Wednesday, September 29, 2010

SCOM: Recipient address not valid - Find with PowerShell

One of the benefits of Operations Manager 2007 is the capability for users to create and maintain their own subscription notifications.

When a user adds a notification device to there recipient configuration, it's easy to make a small mistake. Whenever the Notifcation Server on the RMS trying to send a notification to a misconfigured address an alert is triggered, "Recipient address <address> is not valid."

The alert description shows in which subscription this address is used, but it's more important to know in which recipient this address can be found.

For that you can use this PowerShell script:

$searchcriteria = "yourtext"
Get-NotificationRecipient | foreach {
$addresses = $null;
$subname = $null;
$subname = $_.Name;
$addresses = $_.Devices | Where {
$_.Address -match $searchcriteria
if ($addresses -ne $null) {
Write-Host '***' $subname '***'; $addresses
As a one-liner:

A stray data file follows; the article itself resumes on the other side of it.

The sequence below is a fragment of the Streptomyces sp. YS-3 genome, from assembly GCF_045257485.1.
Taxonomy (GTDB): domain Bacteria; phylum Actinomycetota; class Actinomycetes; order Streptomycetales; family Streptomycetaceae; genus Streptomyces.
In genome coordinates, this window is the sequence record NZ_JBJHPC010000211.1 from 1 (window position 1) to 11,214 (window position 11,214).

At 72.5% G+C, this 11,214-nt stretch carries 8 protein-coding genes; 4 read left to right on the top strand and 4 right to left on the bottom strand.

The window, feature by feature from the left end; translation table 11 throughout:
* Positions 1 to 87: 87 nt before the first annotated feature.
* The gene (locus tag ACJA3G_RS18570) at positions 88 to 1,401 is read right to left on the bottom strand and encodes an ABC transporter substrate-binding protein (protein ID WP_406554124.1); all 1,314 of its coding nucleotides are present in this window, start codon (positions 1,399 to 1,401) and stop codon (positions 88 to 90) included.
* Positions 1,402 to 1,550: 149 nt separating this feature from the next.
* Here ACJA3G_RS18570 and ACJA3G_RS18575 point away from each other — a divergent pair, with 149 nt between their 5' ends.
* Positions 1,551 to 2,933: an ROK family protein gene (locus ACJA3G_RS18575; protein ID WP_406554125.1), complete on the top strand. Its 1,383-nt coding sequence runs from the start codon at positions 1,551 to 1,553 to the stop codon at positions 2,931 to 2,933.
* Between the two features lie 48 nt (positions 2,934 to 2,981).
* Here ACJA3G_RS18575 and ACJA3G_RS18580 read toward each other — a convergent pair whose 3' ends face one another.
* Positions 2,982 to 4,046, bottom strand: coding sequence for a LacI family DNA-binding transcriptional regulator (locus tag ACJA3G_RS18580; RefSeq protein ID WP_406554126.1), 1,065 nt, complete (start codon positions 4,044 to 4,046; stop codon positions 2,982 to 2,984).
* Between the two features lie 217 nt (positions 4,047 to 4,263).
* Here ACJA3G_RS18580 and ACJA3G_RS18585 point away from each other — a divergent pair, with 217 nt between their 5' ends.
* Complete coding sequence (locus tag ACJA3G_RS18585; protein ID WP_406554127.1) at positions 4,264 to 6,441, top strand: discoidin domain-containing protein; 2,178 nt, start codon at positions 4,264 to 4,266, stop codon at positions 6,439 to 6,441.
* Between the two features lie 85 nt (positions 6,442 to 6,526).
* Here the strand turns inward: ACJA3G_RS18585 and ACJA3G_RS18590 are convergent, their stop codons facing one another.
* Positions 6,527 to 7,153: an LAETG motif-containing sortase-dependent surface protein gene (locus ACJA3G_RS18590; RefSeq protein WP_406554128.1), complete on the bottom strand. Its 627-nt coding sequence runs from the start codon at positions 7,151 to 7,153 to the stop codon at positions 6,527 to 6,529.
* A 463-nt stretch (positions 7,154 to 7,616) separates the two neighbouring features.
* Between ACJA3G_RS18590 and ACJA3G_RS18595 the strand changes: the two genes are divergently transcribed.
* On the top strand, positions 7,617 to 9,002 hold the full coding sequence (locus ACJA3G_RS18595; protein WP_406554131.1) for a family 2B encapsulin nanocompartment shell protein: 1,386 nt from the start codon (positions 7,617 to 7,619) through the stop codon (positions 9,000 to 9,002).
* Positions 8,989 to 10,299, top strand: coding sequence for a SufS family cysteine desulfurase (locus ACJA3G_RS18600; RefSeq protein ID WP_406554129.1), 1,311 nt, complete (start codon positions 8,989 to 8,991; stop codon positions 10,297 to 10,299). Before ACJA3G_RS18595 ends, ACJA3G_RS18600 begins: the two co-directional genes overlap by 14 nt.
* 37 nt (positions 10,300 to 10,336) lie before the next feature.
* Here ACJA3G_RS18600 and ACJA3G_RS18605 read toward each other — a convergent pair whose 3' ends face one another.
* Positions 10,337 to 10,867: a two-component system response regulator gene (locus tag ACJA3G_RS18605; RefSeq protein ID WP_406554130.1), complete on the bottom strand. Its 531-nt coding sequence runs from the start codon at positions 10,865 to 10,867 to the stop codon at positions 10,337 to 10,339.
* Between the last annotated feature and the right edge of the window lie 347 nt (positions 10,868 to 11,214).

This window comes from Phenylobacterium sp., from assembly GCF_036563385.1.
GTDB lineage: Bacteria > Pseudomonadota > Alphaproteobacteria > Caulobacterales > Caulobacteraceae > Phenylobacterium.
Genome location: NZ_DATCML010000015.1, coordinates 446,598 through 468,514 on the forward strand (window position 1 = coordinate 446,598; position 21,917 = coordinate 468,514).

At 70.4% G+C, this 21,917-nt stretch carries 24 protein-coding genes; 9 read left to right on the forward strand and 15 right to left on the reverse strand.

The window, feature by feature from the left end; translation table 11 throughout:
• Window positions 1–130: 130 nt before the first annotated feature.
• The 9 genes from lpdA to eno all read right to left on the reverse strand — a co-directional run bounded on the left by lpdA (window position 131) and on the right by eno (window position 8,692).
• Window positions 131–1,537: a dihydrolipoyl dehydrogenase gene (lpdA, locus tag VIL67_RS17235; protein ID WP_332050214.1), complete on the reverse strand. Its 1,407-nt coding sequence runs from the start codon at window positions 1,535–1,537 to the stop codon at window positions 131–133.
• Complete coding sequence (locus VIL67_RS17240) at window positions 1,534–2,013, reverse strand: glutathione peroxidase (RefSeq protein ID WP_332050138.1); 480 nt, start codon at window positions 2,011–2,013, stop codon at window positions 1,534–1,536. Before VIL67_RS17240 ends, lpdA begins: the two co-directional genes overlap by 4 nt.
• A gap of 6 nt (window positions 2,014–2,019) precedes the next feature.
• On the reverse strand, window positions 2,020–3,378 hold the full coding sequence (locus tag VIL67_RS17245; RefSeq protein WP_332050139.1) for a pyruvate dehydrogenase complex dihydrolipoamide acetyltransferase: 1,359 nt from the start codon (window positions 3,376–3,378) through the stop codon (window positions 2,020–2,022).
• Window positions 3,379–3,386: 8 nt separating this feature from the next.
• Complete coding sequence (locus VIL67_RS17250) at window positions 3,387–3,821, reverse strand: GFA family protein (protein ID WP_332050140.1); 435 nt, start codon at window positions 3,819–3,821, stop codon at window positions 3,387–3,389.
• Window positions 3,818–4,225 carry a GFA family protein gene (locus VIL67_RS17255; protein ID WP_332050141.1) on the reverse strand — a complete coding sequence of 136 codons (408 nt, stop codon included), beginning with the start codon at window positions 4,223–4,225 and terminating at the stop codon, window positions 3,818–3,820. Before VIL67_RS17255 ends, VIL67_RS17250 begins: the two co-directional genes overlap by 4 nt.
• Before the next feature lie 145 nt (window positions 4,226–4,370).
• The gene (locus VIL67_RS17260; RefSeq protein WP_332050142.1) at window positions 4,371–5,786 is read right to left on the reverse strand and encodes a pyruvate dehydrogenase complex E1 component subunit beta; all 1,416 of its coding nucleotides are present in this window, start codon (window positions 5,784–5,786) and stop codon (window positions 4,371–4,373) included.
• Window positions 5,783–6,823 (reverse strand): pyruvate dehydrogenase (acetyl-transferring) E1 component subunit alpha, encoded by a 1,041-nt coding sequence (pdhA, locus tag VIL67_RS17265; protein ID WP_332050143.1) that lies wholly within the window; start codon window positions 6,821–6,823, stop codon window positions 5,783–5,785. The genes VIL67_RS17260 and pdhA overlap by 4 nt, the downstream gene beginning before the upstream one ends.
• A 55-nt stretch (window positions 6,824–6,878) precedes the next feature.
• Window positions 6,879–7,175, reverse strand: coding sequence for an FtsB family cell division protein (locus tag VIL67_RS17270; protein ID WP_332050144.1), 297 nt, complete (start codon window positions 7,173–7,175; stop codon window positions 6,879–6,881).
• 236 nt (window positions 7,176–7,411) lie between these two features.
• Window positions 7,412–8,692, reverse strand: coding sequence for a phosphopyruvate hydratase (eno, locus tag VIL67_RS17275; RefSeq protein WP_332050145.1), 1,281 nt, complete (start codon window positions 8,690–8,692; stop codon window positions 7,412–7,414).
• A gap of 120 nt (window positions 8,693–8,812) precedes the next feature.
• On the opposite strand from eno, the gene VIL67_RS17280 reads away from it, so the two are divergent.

$searchcriteria = "yourtext";Get-NotificationRecipient | foreach {$addresses = $null;$subname=$null;$subname = $_.Name;$addresses = $_.Devices | Where {$_.Address -match $searchcriteria }; if ($addresses -ne $null) { Write-Host '***' $subname '***'; $addresses}}

Monday, September 27, 2010

SCOM: Average Events Per Day keeps the doctor away

First of all, because I'm very busy with actually working on SCOM projects I can't spend the time blogging about SCOM as much as I would like.

But today I found some time to blog about a simple, but handy, SQL query I used to determine the average number of events stored in the Data Warehouse database per day.

At the base I used a query from Jonathan Almquist. Then I used that query as derative to count and calculate the average number of events per day. You can adjust the number of days, if you want.

select Count(Date) as 'Number Of Days', Avg(Events) As 'Average Number of Events'
From (
SELECT CONVERT(VARCHAR(10), DateTime, 101) AS Date, Count(*) AS Events
FROM Event.vEvent
) x

So, what can you do with this?
Well, how do you know if your Management Servers can cache the event data collected by your agents when your Data Warehouse is down for a couple of hours.
Running these type of queries can help you understand how much data is stored in the Data Warehouse over time.

Tools like dwdatarp are also very helpfull to understand the data storage of the DWH.